As we continue through the season of Lent, our minds turn back to the events of a year ago and the beginning of the pandemic. Churches closed, schools all remote and social gatherings suspended. A year later, even as we look forward to the continued rollout of the vaccine, we are taken aback by the more than 500,000 people that have lost their lives in the United States alone. Many of us have known someone who has fallen victim to this terrible virus. As I reflect on all that has taken place this last year and the awful toll that Covid-19 has inflicted on us, I am reminded in this season of Lent of the other pandemic that has faced humanity from the beginning, namely, the illness of sin.
Before the fall in the Garden of Eden, Adam and Eve lived in a state of perfect harmony with each other and the entirety of creation. The first two chapters of the Book of Genesis beautifully describe in poetic language the way that God created everything from nothing and then crowns His creation with humans who can relate to Him in a communion of love. But, as we know, things go wrong very quickly as our first parents succumb to the lies of the ancient serpent and sin enters the world. The Church has taught for centuries that original sin is passed down from generation to generation, this wound that all of us are born with.
There are volumes of texts written about the nature of original sin and its effects but it suffices here to simply say that original sin is not something we are born with, but rather something we are born without, the life of sanctifying grace in our soul. It is at the moment of baptism when we share in a mystical, sacramental way in the death and resurrection of Jesus that the life of grace fills our hearts as the Father calls us His own beloved sons and daughters. Despite being infused with the very life of God, we still have free will and through the effects of the fall we are inclined to sin.
The challenge for the disciple has always been to live in the world and yet struggle to avoid being infected by a sick and diseased culture. The Lord calls the time in which He lived “wicked” (Matthew 16:4), and St. Paul exhorts his communities to be blameless in the midst of “a crooked and perverse generation” (Philippians 2:15). This surely can be an apt description for our own time as well. This virus, this pandemic of sin, is highly contagious and how easy it is for us to be in contact with it and see its effects in our lives. From the violence we see in our cities to the breakdown of the family and alienation and marginalization of the poor, we are keenly aware that things are not as they should be so we seek healing and wholeness.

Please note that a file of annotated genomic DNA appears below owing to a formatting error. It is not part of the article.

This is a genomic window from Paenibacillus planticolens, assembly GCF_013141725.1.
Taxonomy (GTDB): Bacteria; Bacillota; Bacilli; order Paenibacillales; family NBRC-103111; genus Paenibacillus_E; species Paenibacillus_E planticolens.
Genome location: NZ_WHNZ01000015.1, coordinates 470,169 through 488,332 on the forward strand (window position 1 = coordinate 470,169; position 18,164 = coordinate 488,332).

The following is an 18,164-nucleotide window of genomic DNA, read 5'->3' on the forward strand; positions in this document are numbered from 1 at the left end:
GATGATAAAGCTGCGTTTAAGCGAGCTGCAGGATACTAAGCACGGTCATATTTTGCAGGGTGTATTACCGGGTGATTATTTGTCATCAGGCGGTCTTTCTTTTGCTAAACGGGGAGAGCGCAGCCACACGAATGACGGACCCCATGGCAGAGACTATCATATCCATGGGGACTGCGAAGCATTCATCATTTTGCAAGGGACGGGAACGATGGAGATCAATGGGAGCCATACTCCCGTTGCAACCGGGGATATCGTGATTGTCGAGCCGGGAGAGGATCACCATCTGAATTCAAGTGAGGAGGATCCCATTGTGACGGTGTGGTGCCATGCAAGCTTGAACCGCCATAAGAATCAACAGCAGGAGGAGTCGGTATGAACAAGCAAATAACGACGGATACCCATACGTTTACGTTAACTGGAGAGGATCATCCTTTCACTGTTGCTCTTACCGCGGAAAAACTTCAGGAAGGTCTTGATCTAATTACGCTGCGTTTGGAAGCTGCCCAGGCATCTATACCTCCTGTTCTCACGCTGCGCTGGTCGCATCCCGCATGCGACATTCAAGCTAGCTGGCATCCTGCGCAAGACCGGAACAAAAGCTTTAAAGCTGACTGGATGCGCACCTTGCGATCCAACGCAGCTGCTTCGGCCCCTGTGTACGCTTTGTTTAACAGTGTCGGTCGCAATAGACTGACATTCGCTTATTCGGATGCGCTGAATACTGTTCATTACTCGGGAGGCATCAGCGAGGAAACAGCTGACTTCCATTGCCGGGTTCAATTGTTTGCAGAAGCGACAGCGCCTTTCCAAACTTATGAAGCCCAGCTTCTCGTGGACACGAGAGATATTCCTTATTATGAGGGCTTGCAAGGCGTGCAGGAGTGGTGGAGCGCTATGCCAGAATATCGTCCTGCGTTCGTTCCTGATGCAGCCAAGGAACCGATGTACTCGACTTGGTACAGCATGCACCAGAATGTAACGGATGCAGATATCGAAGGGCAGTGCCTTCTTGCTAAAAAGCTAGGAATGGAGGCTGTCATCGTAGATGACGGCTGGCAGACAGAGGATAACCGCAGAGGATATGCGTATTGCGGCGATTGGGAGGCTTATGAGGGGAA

Jesus, the Divine Physician, has entered into this place of spiritual infirmity to bring us the remedies we seek. This comes to us most profoundly through the sacramental life of the Church. There is the great sacrament of confession to restore the divine life in us when it is lost and the Eucharist, the source and summit of our lives as Catholics, which strengthens us against the contagion of sin. For we priests, it is an enormous grace to be the minister of God’s mercy and help those who seek His healing. To be a physician of souls is something that men discerning the priesthood should aspire to. There have been accounts of people receiving the Covid-19 vaccine crying tears of joy. How often have my brothers and I experienced the tears of joy that come from the repentant sinner who has received something so much greater than a vaccine? They have been touched by the healing, pierced hands of the One Who truly cares for us and makes us well.